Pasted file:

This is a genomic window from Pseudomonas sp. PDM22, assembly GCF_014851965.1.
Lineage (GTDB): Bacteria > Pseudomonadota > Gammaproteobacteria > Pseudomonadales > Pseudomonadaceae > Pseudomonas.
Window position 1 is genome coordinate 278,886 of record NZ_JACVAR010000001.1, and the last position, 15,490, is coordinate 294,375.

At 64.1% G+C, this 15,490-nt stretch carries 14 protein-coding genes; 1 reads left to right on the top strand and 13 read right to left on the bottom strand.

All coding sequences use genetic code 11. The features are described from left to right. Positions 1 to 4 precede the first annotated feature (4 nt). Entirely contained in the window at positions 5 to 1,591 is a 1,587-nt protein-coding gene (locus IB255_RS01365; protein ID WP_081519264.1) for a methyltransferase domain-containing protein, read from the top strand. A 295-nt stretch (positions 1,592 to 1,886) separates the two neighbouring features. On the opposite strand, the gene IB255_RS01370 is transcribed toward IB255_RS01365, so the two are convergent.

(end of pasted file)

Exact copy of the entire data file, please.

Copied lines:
This is a genomic window from Pseudomonas sp. PDM22, assembly GCF_014851965.1.
Lineage (GTDB): Bacteria > Pseudomonadota > Gammaproteobacteria > Pseudomonadales > Pseudomonadaceae > Pseudomonas.
Window position 1 is genome coordinate 278,886 of record NZ_JACVAR010000001.1, and the last position, 15,490, is coordinate 294,375.

At 64.1% G+C, this 15,490-nt stretch carries 14 protein-coding genes; 1 reads left to right on the top strand and 13 read right to left on the bottom strand.

All coding sequences use genetic code 11. The features are described from left to right. Positions 1 to 4 precede the first annotated feature (4 nt). Entirely contained in the window at positions 5 to 1,591 is a 1,587-nt protein-coding gene (locus IB255_RS01365; protein ID WP_081519264.1) for a methyltransferase domain-containing protein, read from the top strand. A 295-nt stretch (positions 1,592 to 1,886) separates the two neighbouring features. On the opposite strand, the gene IB255_RS01370 is transcribed toward IB255_RS01365, so the two are convergent.